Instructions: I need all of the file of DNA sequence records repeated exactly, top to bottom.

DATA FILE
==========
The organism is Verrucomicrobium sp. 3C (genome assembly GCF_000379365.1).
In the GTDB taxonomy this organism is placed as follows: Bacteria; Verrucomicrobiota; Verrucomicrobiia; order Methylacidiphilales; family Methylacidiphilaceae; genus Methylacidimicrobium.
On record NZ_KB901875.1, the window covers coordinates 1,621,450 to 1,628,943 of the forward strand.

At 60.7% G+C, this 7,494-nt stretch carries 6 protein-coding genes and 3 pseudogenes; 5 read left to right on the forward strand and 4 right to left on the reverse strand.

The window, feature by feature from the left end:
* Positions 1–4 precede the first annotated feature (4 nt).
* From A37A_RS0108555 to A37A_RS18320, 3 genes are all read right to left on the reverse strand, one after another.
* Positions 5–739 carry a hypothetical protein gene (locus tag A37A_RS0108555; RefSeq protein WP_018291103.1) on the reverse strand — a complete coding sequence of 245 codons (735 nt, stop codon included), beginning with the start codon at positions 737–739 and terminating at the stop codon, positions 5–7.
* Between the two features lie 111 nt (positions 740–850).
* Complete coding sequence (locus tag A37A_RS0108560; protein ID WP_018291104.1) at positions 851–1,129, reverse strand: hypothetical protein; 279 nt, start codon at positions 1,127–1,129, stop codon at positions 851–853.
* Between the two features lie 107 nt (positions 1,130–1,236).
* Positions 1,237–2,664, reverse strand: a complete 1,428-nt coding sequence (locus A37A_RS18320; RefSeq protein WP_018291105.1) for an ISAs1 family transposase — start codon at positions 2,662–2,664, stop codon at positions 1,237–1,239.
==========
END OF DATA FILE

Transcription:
The organism is Verrucomicrobium sp. 3C (genome assembly GCF_000379365.1).
In the GTDB taxonomy this organism is placed as follows: Bacteria; Verrucomicrobiota; Verrucomicrobiia; order Methylacidiphilales; family Methylacidiphilaceae; genus Methylacidimicrobium.
On record NZ_KB901875.1, the window covers coordinates 1,621,450 to 1,628,943 of the forward strand.

At 60.7% G+C, this 7,494-nt stretch carries 6 protein-coding genes and 3 pseudogenes; 5 read left to right on the forward strand and 4 right to left on the reverse strand.

The window, feature by feature from the left end:
* Positions 1–4 precede the first annotated feature (4 nt).
* From A37A_RS0108555 to A37A_RS18320, 3 genes are all read right to left on the reverse strand, one after another.
* Positions 5–739 carry a hypothetical protein gene (locus tag A37A_RS0108555; RefSeq protein WP_018291103.1) on the reverse strand — a complete coding sequence of 245 codons (735 nt, stop codon included), beginning with the start codon at positions 737–739 and terminating at the stop codon, positions 5–7.
* Between the two features lie 111 nt (positions 740–850).
* Complete coding sequence (locus tag A37A_RS0108560; protein ID WP_018291104.1) at positions 851–1,129, reverse strand: hypothetical protein; 279 nt, start codon at positions 1,127–1,129, stop codon at positions 851–853.
* Between the two features lie 107 nt (positions 1,130–1,236).
* Positions 1,237–2,664, reverse strand: a complete 1,428-nt coding sequence (locus A37A_RS18320; RefSeq protein WP_018291105.1) for an ISAs1 family transposase — start codon at positions 2,662–2,664, stop codon at positions 1,237–1,239.